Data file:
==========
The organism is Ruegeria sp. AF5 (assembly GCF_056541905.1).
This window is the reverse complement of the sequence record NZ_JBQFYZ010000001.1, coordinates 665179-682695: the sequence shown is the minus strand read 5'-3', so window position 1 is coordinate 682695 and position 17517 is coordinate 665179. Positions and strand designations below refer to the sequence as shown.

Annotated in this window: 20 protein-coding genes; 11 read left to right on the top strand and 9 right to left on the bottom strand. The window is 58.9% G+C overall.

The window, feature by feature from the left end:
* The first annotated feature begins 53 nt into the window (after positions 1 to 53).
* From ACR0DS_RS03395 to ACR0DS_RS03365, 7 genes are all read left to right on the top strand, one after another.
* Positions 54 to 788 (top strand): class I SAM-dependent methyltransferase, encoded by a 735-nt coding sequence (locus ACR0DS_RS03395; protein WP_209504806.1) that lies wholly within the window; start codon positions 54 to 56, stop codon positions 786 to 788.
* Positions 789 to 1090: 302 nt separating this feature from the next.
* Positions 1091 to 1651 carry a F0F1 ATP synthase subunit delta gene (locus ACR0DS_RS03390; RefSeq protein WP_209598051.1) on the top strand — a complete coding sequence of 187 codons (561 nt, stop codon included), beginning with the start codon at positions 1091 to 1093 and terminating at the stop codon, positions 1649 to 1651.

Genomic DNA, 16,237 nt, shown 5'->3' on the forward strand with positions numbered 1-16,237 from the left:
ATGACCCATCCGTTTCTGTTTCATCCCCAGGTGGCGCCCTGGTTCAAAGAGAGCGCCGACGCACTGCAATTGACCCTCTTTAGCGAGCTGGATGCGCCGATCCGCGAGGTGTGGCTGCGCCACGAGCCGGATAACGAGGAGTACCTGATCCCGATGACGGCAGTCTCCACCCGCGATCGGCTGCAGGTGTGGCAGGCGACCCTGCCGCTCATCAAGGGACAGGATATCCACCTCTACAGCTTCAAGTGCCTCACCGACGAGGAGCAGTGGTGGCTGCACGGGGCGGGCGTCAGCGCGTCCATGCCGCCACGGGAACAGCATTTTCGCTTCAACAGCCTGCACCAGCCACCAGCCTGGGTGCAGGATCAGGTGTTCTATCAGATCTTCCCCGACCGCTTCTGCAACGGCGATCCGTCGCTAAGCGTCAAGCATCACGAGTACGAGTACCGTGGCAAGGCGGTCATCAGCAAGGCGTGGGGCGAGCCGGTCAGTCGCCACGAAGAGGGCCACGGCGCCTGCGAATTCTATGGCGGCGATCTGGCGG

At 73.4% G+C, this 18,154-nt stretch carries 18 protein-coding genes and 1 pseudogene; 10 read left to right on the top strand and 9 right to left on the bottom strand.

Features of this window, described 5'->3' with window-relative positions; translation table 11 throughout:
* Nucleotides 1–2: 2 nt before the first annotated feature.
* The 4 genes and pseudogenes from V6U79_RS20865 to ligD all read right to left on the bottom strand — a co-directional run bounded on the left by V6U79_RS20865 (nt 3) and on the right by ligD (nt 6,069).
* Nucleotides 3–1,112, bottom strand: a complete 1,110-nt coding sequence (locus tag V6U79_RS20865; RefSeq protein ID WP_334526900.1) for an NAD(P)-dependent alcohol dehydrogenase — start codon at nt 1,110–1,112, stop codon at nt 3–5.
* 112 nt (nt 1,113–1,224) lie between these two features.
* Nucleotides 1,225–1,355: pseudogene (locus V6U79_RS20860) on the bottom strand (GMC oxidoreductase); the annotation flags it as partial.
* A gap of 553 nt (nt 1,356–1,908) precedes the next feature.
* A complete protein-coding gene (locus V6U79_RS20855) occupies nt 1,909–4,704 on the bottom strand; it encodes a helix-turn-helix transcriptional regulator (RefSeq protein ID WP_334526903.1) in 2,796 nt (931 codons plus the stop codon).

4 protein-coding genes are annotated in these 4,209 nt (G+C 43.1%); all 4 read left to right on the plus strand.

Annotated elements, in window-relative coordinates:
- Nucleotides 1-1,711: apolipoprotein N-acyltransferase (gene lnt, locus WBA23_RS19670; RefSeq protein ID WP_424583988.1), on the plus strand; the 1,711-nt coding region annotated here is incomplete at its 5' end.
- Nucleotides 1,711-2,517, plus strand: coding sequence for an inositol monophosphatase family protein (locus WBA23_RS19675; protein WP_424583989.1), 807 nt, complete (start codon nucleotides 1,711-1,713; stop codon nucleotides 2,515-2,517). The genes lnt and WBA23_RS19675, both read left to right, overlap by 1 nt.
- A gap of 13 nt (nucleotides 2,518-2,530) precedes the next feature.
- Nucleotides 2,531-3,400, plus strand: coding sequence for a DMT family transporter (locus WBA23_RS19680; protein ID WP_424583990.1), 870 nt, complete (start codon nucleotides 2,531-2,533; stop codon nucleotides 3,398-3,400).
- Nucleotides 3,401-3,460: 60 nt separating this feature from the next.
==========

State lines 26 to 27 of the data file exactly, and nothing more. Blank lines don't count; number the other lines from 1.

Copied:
- Nucleotides 2,531-3,400, plus strand: coding sequence for a DMT family transporter (locus WBA23_RS19680; protein ID WP_424583990.1), 870 nt, complete (start codon nucleotides 2,531-2,533; stop codon nucleotides 3,398-3,400).
- Nucleotides 3,401-3,460: 60 nt separating this feature from the next.